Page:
Navy reorganizes JADC2 project office, boosting tech authorities
The Navy has centralized some IT and wartime network authorities under the project office in charge of building stronger networks and data management for future maritime warfighting operations.
The newly created office overseeing Project Overmatch — the Navy’s stab at turning the concept of Joint All Domain Command and Control (JADC2) into a reality — was given authority over IT and technology spending in research and development portfolios related to networked warfare in a recent memo.
The authorities will allow the office to move faster in developing new IT and technologies to extend network connectivity across the seas, a Navy spokesperson confirmed.
“Information has become the cornerstone of how we operate, and we need to be able to decide and act faster than anyone else,” Chief of Naval Operations Adm. Mike Gilday recently said after a visit with the Project Overmatch team. “Simply put, Project Overmatch will provide us a decisive advantage over our adversaries and help us deliver a more lethal and better-connected fleet far into the future. This is a top priority — we must deliver it.”
The changes give Rear Adm. Douglas Small, leader of Project Overmatch, new authorities to oversee programs related to research and development, acquisitions and sustainment programs for warfighting networks. Small also is bestowed with the responsibility of unifying data architecture and analytic capabilities to enable JADC2, according to the Navy.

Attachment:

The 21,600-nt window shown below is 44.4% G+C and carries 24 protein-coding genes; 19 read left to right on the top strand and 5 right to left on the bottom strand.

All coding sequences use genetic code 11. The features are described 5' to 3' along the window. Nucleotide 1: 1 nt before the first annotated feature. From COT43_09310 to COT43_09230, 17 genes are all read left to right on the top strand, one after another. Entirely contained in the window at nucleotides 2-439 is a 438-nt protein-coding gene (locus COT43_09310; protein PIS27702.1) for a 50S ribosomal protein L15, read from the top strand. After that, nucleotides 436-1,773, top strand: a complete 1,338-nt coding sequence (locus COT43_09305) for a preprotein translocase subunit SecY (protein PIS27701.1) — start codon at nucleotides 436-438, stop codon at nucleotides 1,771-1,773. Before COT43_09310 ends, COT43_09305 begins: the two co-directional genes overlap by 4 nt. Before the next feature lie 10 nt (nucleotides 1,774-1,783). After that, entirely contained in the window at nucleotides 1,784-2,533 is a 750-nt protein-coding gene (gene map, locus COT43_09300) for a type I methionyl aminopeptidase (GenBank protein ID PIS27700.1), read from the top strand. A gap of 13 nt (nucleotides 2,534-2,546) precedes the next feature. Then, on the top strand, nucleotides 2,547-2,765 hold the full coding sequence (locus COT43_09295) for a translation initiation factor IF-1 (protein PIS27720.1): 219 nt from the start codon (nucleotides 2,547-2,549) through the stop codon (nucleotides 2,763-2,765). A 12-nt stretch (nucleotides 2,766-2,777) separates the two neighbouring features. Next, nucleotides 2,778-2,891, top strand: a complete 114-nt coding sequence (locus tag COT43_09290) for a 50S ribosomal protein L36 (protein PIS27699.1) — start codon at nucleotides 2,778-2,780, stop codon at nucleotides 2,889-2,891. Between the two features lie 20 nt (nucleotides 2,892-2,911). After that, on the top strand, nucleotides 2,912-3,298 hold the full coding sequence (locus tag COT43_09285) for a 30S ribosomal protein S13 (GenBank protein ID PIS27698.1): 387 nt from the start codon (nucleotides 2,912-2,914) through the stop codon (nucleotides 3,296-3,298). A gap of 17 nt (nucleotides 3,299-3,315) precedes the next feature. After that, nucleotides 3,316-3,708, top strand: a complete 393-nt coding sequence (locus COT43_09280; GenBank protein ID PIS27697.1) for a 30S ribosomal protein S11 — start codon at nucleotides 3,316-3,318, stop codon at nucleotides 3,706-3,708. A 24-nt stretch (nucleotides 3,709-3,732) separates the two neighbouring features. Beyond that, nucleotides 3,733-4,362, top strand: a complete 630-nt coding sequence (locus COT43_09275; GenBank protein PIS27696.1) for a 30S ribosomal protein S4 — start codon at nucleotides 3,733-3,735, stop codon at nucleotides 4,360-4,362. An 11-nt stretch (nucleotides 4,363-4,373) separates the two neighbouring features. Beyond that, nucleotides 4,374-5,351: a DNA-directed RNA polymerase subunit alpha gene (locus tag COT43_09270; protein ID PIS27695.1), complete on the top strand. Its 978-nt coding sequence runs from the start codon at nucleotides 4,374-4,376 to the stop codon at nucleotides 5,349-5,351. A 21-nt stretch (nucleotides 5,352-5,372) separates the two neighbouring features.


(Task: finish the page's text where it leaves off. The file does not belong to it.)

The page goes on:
The authorities were transferred from Naval Sea Systems Command, Naval Air Systems Command and Naval Information Warfare Systems Command.
A Navy spokesperson described the memo and ensuing changes as the next step in the “natural progression” of the program’s development. Gilday also signed a memo in October that named Small a direct report manager for Project Overmatch, an early step in the progression of transitioning to the networked warfare JADC2 promises.
The goal of JADC2 is to integrate the domains of land, sea, air, space and cyber by sharing sensor-driven data and using artificial intelligence-enabled machines to process the newly generated information — described as a military Internet of Things. The department has orchestrated several recent tests of network capabilities in 2020.
C4ISRnet first reported on the memo and its changes.